Josef Chromy Wines fires up for changes to vineyard

CHARCOAL COOKING: Josef Chromy Wines executive chef Nick Raitt and sales manager David Milne prepare a new grill. Picture: Neil Richardson

CHARCOAL COOKING: Josef Chromy Wines executive chef Nick Raitt and sales manager David Milne prepare a new grill. Picture: Neil Richardson

Josef Chromy Wines has closed with firey changes for the vineyard already on the horizon.

The temporary closure enables a range of new features, including custom-made grills to be installed inside and outside, in a move to become more sustainable and showcase the winery.

Josef Chromy sales and marketing manager David Milne said executive chef Nick Raitt started in September with ideas for a new direction.

FIRING UP: Executive chef Nick Raitt hopes to bring more charcoal and sustainable practices into the Josef Chromy Wines restaurant. Picture: Neil Richardson

FIRING UP: Executive chef Nick Raitt hopes to bring more charcoal and sustainable practices into the Josef Chromy Wines restaurant. Picture: Neil Richardson

“With all the weddings, events and festivals already planned, there couldn’t be any huge wholesale changes for Nick to put his stamp on things,” Mr Milne said.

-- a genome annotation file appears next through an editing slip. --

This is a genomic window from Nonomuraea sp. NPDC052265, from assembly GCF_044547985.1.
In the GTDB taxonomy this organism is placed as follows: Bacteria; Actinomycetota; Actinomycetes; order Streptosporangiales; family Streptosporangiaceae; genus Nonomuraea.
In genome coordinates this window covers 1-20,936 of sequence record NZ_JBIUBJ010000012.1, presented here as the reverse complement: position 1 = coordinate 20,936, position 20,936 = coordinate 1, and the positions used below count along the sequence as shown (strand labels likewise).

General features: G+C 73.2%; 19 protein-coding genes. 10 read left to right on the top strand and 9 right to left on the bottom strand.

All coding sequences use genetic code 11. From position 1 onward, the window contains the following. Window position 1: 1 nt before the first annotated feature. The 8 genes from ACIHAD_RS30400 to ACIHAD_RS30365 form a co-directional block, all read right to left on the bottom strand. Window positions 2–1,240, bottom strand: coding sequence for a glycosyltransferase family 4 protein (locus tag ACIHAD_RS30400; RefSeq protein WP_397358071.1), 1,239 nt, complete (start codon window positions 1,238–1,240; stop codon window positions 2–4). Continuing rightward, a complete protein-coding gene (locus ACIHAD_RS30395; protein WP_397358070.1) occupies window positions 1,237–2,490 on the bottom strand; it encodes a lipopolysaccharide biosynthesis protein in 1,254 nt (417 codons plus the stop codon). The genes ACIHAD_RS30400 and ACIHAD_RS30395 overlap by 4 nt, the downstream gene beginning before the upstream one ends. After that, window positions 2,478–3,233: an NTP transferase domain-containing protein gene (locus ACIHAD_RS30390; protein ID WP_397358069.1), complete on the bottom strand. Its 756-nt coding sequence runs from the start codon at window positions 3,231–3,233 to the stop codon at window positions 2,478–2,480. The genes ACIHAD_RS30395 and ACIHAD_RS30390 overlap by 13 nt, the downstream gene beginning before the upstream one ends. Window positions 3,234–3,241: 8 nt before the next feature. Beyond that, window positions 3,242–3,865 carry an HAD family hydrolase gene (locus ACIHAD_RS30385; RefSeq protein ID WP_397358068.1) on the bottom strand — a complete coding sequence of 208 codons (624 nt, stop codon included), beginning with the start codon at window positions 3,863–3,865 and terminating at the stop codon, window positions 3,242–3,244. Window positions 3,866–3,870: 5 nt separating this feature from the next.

Now that the refurbishment was underway, they were keen to unveil some “exciting new changes to restaurant and the winery tourism experience we’re going down”, Mr Milne said.

Mr Raitt said the kitchen would be cooking more with fire and charcoal.

“We’re looking at bring more of a raw cooking element to our menu. We work with really high quality meats and vegetables.”

A custom-made charcoal and wood burning grill arrived late last week, which had been installed into the kitchen.

Barrel rack-framed, outdoor cooking grills and rotisserie would add to the tourism experience by being able to cook entire beasts, including lambs now living on the property, Mr Raitt said.

“I always try to work towards being a local and organic kitchen, and we’re very lucky we have really good relationships with several local gardeners.

“It’s exciting when you have a property you can utilise and when your staff are able to work with those ingredients on the property.”

Already plans were underway to improve the market garden to help it become a bigger part of the menu.

“It’s another layer for us on top of our wine.”

Additional boxes used to house sparkling wine were now used as planter boxes, which already grew all of the restaurants herbs in it and day-to-day leaves, he said.

The Art of Sparkling, a new wine experience to be offered by the vineyard, would go behind-the-scenes to find out how sparkling wine is made before each participant produced a bottle of their own sparkling wine, he said.

The restaurant is closed until July 16.

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